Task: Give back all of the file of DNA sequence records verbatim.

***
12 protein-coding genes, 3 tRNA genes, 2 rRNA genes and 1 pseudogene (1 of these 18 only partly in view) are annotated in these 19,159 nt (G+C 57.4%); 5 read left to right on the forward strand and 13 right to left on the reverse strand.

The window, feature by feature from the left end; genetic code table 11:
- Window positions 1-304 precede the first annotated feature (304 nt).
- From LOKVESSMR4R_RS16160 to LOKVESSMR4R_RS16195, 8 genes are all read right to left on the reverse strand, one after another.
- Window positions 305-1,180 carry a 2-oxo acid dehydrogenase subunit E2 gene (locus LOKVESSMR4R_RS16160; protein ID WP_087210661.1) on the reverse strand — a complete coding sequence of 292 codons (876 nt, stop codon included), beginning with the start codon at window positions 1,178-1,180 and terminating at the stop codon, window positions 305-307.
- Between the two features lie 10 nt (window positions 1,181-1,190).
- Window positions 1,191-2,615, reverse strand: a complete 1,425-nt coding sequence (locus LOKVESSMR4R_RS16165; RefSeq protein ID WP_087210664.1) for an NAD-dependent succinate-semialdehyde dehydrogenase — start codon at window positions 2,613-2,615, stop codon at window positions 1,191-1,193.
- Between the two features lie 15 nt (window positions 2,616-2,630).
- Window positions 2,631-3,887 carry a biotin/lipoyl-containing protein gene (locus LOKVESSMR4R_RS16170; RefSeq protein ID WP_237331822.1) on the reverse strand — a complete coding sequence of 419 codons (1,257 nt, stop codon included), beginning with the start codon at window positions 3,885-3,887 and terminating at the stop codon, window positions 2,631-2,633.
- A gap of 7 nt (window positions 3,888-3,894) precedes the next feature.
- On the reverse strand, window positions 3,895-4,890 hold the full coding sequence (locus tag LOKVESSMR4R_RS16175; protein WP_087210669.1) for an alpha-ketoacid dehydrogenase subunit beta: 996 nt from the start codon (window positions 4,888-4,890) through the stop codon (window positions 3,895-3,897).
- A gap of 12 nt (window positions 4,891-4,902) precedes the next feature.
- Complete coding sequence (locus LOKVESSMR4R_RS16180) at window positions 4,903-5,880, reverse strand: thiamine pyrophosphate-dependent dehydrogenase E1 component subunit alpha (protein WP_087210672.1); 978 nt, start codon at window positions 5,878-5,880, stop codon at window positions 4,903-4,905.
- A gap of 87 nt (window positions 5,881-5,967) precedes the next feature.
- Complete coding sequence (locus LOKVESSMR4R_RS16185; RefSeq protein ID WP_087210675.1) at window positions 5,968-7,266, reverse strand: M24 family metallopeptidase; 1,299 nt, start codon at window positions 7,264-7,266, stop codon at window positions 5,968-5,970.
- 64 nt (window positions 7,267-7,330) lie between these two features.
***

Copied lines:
12 protein-coding genes, 3 tRNA genes, 2 rRNA genes and 1 pseudogene (1 of these 18 only partly in view) are annotated in these 19,159 nt (G+C 57.4%); 5 read left to right on the forward strand and 13 right to left on the reverse strand.

The window, feature by feature from the left end; genetic code table 11:
- Window positions 1-304 precede the first annotated feature (304 nt).
- From LOKVESSMR4R_RS16160 to LOKVESSMR4R_RS16195, 8 genes are all read right to left on the reverse strand, one after another.
- Window positions 305-1,180 carry a 2-oxo acid dehydrogenase subunit E2 gene (locus LOKVESSMR4R_RS16160; protein ID WP_087210661.1) on the reverse strand — a complete coding sequence of 292 codons (876 nt, stop codon included), beginning with the start codon at window positions 1,178-1,180 and terminating at the stop codon, window positions 305-307.
- Between the two features lie 10 nt (window positions 1,181-1,190).
- Window positions 1,191-2,615, reverse strand: a complete 1,425-nt coding sequence (locus LOKVESSMR4R_RS16165; RefSeq protein ID WP_087210664.1) for an NAD-dependent succinate-semialdehyde dehydrogenase — start codon at window positions 2,613-2,615, stop codon at window positions 1,191-1,193.
- Between the two features lie 15 nt (window positions 2,616-2,630).
- Window positions 2,631-3,887 carry a biotin/lipoyl-containing protein gene (locus LOKVESSMR4R_RS16170; RefSeq protein ID WP_237331822.1) on the reverse strand — a complete coding sequence of 419 codons (1,257 nt, stop codon included), beginning with the start codon at window positions 3,885-3,887 and terminating at the stop codon, window positions 2,631-2,633.
- A gap of 7 nt (window positions 3,888-3,894) precedes the next feature.
- On the reverse strand, window positions 3,895-4,890 hold the full coding sequence (locus tag LOKVESSMR4R_RS16175; protein WP_087210669.1) for an alpha-ketoacid dehydrogenase subunit beta: 996 nt from the start codon (window positions 4,888-4,890) through the stop codon (window positions 3,895-3,897).
- A gap of 12 nt (window positions 4,891-4,902) precedes the next feature.
- Complete coding sequence (locus LOKVESSMR4R_RS16180) at window positions 4,903-5,880, reverse strand: thiamine pyrophosphate-dependent dehydrogenase E1 component subunit alpha (protein WP_087210672.1); 978 nt, start codon at window positions 5,878-5,880, stop codon at window positions 4,903-4,905.
- A gap of 87 nt (window positions 5,881-5,967) precedes the next feature.
- Complete coding sequence (locus LOKVESSMR4R_RS16185; RefSeq protein ID WP_087210675.1) at window positions 5,968-7,266, reverse strand: M24 family metallopeptidase; 1,299 nt, start codon at window positions 7,264-7,266, stop codon at window positions 5,968-5,970.
- 64 nt (window positions 7,267-7,330) lie between these two features.